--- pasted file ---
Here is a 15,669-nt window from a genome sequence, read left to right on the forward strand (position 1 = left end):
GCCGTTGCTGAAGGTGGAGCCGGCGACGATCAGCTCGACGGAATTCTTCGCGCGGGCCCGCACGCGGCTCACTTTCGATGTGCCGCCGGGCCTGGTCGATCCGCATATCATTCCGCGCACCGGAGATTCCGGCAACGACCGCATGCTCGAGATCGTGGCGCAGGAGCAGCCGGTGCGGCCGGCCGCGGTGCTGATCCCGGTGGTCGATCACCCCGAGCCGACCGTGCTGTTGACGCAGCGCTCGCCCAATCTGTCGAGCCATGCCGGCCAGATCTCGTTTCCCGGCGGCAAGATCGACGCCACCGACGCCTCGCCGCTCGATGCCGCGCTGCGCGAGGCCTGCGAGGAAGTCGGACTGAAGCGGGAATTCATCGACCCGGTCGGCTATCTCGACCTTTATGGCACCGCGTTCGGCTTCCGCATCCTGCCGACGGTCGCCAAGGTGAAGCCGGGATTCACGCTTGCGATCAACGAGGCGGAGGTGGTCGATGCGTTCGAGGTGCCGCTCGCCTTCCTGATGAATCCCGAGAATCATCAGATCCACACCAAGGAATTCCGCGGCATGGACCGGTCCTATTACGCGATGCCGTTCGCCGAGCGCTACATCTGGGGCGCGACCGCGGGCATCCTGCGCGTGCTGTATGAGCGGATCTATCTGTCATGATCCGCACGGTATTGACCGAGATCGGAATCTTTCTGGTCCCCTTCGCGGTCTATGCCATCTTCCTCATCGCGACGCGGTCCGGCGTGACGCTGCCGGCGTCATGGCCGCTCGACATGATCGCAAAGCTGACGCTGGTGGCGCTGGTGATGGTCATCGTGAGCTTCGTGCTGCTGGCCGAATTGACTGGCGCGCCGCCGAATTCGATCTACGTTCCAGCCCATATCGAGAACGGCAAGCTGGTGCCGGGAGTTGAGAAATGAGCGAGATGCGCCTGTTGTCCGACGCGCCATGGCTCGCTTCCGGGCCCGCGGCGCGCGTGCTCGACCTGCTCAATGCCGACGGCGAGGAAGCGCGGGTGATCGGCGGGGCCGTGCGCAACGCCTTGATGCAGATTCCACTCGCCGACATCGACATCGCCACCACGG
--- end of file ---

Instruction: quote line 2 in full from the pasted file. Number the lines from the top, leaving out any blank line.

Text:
GCCGTTGCTGAAGGTGGAGCCGGCGACGATCAGCTCGACGGAATTCTTCGCGCGGGCCCGCACGCGGCTCACTTTCGATGTGCCGCCGGGCCTGGTCGATCCGCATATCATTCCGCGCACCGGAGATTCCGGCAACGACCGCATGCTCGAGATCGTGGCGCAGGAGCAGCCGGTGCGGCCGGCCGCGGTGCTGATCCCGGTGGTCGATCACCCCGAGCCGACCGTGCTGTTGACGCAGCGCTCGCCCAATCTGTCGAGCCATGCCGGCCAGATCTCGTTTCCCGGCGGCAAGATCGACGCCACCGACGCCTCGCCGCTCGATGCCGCGCTGCGCGAGGCCTGCGAGGAAGTCGGACTGAAGCGGGAATTCATCGACCCGGTCGGCTATCTCGACCTTTATGGCACCGCGTTCGGCTTCCGCATCCTGCCGACGGTCGCCAAGGTGAAGCCGGGATTCACGCTTGCGATCAACGAGGCGGAGGTGGTCGATGCGTTCGAGGTGCCGCTCGCCTTCCTGATGAATCCCGAGAATCATCAGATCCACACCAAGGAATTCCGCGGCATGGACCGGTCCTATTACGCGATGCCGTTCGCCGAGCGCTACATCTGGGGCGCGACCGCGGGCATCCTGCGCGTGCTGTATGAGCGGATCTATCTGTCATGATCCGCACGGTATTGACCGAGATCGGAATCTTTCTGGTCCCCTTCGCGGTCTATGCCATCTTCCTCATCGCGACGCGGTCCGGCGTGACGCTGCCGGCGTCATGGCCGCTCGACATGATCGCAAAGCTGACGCTGGTGGCGCTGGTGATGGTCATCGTGAGCTTCGTGCTGCTGGCCGAATTGACTGGCGCGCCGCCGAATTCGATCTACGTTCCAGCCCATATCGAGAACGGCAAGCTGGTGCCGGGAGTTGAGAAATGAGCGAGATGCGCCTGTTGTCCGACGCGCCATGGCTCGCTTCCGGGCCCGCGGCGCGCGTGCTCGACCTGCTCAATGCCGACGGCGAGGAAGCGCGGGTGATCGGCGGGGCCGTGCGCAACGCCTTGATGCAGATTCCACTCGCCGACATCGACATCGCCACCACGG